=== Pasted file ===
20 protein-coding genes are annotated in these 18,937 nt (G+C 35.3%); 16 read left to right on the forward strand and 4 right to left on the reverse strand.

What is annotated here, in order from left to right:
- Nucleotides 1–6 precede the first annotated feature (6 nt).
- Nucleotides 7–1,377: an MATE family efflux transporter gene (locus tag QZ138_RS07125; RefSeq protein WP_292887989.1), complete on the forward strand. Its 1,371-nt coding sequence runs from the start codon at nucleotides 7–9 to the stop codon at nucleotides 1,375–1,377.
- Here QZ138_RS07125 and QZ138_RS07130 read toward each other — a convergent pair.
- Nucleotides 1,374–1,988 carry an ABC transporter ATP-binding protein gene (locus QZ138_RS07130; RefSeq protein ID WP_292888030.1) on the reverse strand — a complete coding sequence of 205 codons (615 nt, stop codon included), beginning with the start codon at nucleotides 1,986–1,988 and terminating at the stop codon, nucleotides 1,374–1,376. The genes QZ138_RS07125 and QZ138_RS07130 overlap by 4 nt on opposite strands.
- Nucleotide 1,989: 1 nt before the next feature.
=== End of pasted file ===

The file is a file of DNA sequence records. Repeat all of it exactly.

20 protein-coding genes are annotated in these 18,937 nt (G+C 35.3%); 16 read left to right on the forward strand and 4 right to left on the reverse strand.

What is annotated here, in order from left to right:
- Nucleotides 1–6 precede the first annotated feature (6 nt).
- Nucleotides 7–1,377: an MATE family efflux transporter gene (locus tag QZ138_RS07125; RefSeq protein WP_292887989.1), complete on the forward strand. Its 1,371-nt coding sequence runs from the start codon at nucleotides 7–9 to the stop codon at nucleotides 1,375–1,377.
- Here QZ138_RS07125 and QZ138_RS07130 read toward each other — a convergent pair.
- Nucleotides 1,374–1,988 carry an ABC transporter ATP-binding protein gene (locus QZ138_RS07130; RefSeq protein ID WP_292888030.1) on the reverse strand — a complete coding sequence of 205 codons (615 nt, stop codon included), beginning with the start codon at nucleotides 1,986–1,988 and terminating at the stop codon, nucleotides 1,374–1,376. The genes QZ138_RS07125 and QZ138_RS07130 overlap by 4 nt on opposite strands.
- Nucleotide 1,989: 1 nt before the next feature.